I’m not a great fan of flying, but being an avid people watcher I find nothing better than sitting at arrivals and departures and finding myself being pulled briefly into other people’s lives. Surely then one of the best writing jobs would be the writer in residence at Heathrow Airport?
Alain de Botton, billed on the Heathrow Airport website as one of the world’s most respected philosophical authors , and author of The pleasures and sorrows of work and The architecture of happiness, was given this opportunity by BAA, a British airport company that owns the likes of Heathrow and Gatwick. An obvious promotional tool, De Botton was however given a free rein as to what he wrote, and passengers could see what he was writing on large screens placed behind him. Out of this experience came A week at the airport : A Heathrow diary.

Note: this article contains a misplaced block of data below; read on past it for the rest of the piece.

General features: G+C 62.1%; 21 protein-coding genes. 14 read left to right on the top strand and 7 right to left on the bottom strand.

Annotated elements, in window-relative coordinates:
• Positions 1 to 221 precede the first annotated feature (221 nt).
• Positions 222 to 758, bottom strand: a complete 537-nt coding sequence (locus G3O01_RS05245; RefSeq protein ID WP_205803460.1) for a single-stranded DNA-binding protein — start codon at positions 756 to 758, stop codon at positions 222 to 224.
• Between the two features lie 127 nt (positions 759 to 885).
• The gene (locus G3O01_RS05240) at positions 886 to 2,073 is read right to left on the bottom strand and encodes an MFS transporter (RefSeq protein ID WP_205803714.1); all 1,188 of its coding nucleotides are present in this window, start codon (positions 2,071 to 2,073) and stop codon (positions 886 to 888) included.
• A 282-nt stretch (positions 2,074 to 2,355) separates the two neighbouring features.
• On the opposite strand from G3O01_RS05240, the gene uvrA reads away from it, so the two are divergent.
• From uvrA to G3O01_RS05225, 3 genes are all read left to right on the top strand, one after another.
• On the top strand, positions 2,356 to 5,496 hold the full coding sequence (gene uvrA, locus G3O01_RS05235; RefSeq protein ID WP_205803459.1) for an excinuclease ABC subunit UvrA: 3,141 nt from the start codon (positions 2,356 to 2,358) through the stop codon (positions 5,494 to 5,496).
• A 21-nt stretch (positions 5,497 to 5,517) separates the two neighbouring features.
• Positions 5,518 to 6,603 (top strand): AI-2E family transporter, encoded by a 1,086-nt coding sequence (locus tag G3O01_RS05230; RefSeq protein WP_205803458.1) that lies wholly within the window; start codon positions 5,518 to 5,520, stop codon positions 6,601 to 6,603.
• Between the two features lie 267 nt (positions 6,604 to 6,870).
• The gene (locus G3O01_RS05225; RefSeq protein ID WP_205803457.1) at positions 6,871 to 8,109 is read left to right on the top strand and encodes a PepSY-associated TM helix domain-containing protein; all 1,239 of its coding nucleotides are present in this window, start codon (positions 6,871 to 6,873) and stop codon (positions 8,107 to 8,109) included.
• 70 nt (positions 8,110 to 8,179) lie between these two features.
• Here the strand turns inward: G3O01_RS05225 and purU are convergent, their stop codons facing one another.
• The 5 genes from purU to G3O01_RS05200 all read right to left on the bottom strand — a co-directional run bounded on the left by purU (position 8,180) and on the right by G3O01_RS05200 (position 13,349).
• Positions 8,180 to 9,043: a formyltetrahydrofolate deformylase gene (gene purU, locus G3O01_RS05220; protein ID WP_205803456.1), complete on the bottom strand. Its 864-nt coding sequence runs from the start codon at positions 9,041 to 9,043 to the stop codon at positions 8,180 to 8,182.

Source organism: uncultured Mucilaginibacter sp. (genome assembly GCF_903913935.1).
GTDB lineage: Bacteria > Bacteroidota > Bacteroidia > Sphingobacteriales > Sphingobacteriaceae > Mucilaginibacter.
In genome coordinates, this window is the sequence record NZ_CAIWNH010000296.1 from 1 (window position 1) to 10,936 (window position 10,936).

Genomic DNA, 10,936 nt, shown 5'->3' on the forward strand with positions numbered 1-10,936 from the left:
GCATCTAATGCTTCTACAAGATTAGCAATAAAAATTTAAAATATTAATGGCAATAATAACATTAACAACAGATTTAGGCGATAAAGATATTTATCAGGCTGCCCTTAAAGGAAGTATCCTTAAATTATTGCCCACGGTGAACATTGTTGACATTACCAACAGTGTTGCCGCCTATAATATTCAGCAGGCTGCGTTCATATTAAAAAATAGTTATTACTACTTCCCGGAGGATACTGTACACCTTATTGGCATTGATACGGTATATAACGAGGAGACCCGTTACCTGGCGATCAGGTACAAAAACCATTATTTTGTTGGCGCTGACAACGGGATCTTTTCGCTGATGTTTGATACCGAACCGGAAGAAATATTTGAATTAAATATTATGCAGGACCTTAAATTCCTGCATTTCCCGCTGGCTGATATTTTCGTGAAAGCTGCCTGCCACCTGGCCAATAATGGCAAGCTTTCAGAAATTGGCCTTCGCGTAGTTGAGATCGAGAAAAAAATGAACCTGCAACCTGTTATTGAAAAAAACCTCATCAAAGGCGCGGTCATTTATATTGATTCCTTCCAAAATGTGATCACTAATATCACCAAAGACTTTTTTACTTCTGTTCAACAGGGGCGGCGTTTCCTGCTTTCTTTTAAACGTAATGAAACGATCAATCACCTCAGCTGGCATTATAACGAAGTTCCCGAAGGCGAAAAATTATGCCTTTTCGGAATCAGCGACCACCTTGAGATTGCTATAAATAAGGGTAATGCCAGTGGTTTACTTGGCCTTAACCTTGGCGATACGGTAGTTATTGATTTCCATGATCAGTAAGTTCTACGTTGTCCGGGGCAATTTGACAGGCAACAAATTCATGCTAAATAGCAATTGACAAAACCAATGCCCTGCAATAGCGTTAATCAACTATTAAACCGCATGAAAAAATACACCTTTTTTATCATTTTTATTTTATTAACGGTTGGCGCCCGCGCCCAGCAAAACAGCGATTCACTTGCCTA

The Guardian weekly was rather lukewarm in its response to the book.
De Botton’s run-ins with priests, shoe-shiners and pilots provide a nice glimpse behind the scenes of a familiar facade, but don’t turn to the book for industry analysis, journalistic dirt-digging or flashy first-person writing: it’s as chipper and soothing as an air stewardess.
Nothing wrong with a bit of chipper I say, and I have this book on my list of soothing books to read.